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Gus Alfieri’s memoir looks at a long-ago time in Long Island high school basketball

Gus Alfieri has written a book,

Gus Alfieri has written a book, "Lapchich", about the life and career of Joe Lapchick, member of the "Original Celtics", St. John's University coach, and the first coach of the New York Knicks. Alfieri played guard for Lapchick on the St. John's 1959 NIT championship team. (Aug. 27, 2006) Credit: Newsday / Bill Davis

Gus Alfieri’s new book, “The Heart of a Champion,” is the memoir of an iconic Long Island high school basketball coach, centered on his 1973-74 St. Anthony’s team and all that went into forming it.

That was the team, captained by Tom Hicks, that brought down a Long Island Lutheran squad starring Reggie Carter, Wayne McKoy and Al Eford in a famed showdown of its era — an era that forms the soundtrack of Alfieri’s book.

Yes, the bulk of it is built around long-ago games and conversations Alfieri recreates in remarkable detail — sometimes too much detail for 21st-century readers to absorb.

But the larger message is a look back not only at one coach’s life and one Suffolk County program’s ascent, but at a period that stretched from the mid-1950s to mid-1980s during which Long Island regularly produced a parade of Division I players.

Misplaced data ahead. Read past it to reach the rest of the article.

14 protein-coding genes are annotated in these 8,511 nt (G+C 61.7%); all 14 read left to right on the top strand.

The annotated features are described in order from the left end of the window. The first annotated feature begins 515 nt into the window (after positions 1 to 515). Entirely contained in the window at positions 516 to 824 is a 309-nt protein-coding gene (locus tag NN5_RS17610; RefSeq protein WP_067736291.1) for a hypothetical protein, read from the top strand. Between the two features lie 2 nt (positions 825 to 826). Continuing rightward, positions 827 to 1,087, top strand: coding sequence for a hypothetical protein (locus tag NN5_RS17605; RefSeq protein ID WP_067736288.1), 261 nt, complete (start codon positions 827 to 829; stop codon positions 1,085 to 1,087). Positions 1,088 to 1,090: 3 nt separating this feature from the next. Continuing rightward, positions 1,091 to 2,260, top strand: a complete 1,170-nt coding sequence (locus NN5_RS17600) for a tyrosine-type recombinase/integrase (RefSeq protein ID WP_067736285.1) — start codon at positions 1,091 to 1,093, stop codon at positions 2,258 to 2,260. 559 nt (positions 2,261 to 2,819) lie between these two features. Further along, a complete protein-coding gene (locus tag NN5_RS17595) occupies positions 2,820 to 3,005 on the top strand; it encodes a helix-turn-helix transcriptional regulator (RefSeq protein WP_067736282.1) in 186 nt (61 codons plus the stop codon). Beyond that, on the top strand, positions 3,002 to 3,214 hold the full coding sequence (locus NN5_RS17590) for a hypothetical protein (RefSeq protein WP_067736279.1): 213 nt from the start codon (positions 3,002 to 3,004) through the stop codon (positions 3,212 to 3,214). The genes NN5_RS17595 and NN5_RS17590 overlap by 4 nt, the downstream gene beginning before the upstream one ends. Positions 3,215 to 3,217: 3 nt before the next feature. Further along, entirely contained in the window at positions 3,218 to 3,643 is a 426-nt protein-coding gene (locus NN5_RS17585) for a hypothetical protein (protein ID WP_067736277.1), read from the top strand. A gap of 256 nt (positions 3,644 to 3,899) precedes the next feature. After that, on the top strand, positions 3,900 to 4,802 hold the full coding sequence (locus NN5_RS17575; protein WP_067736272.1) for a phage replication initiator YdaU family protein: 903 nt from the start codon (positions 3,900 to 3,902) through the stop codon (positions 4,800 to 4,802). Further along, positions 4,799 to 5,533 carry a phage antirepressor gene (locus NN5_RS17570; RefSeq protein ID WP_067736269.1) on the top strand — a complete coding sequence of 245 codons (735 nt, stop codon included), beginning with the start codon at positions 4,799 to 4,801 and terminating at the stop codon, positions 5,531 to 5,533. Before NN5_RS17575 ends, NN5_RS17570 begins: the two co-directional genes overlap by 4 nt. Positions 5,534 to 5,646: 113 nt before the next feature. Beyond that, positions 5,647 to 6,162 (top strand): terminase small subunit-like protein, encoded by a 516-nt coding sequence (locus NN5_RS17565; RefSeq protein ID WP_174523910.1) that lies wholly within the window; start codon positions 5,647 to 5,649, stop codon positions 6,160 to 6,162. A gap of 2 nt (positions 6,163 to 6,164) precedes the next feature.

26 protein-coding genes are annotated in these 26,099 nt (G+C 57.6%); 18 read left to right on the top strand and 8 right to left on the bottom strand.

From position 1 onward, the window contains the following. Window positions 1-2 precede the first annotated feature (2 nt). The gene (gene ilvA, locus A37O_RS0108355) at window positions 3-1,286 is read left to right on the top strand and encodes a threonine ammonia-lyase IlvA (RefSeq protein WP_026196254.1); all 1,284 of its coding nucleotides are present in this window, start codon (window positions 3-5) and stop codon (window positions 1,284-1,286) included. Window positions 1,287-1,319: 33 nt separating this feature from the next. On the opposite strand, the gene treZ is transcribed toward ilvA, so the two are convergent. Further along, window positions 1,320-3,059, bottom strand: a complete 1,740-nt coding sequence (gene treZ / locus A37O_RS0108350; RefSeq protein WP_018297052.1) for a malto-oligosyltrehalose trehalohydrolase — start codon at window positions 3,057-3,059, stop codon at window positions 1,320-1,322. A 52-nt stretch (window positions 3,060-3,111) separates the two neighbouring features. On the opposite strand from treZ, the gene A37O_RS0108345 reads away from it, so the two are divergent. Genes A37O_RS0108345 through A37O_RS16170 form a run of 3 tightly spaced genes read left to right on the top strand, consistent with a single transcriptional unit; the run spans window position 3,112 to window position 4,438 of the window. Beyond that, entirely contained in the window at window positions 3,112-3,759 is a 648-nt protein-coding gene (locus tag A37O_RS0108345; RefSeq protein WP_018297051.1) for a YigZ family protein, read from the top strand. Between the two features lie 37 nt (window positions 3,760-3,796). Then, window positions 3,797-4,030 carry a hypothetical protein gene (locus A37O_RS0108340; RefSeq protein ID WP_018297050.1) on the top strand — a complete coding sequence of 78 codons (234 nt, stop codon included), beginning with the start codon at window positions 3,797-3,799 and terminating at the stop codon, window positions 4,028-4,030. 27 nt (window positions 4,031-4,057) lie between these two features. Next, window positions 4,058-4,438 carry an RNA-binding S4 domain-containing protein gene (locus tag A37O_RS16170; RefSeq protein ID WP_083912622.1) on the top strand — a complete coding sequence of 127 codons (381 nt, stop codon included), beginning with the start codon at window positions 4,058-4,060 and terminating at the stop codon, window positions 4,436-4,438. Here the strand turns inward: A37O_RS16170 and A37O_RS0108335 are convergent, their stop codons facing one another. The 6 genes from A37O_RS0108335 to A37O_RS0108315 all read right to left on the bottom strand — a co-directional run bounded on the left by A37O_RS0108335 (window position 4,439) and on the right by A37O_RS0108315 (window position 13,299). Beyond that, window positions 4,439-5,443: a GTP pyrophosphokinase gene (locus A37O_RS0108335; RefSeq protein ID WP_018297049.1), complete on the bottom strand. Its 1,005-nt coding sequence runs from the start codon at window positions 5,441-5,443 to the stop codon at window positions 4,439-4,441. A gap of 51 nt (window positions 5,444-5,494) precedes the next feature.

Those old enough to recall those times, particularly its Catholic school sports culture, will appreciate Alfieri’s memoir beyond just the nostalgia of reading about the coaches and players that played a part in it.

And there were many famous ones, neatly compiled in an index in the back of the book.

The writing touch Alfieri showed in his 2006 biography of his mentor, Joe Lapchick, is evident here, such as this line about talent scout and camp director Howard “Garf” Garfinkel, who died in May:

“He received a good whiff of college basketball in the late 1940s and hadn’t lost the scent. His passion became his life.”

He writes about a contentious phone call from an abrasive young Newsday sportswriter named Tony Kornheiser, who was checking on a rumor about one of Alfieri’s players. Eventually, Kornheiser tells him where the rumor started.

“I never forgot the weasel who tried to destroy our season,” he writes in the book. “But don’t some losers act that way?”

So, no, Alfieri, 79, has not gotten shy about expressing opinions after all these years.

The subtext of the book is the long reach of local hoops history, and the ties that bind it.

Alfieri’s mentor, Lapchick, was born in 1900 and joined the Original Celtics in 1923. One of Alfieri’s players, Kenny Atkinson, is in his first season coaching the Nets in Alfieri’s native borough of Brooklyn.

Alfieri is scheduled to discuss the book and sell and sign copies at the Kings Park Branch of the Smithtown Public Library at 7 p.m. Monday.


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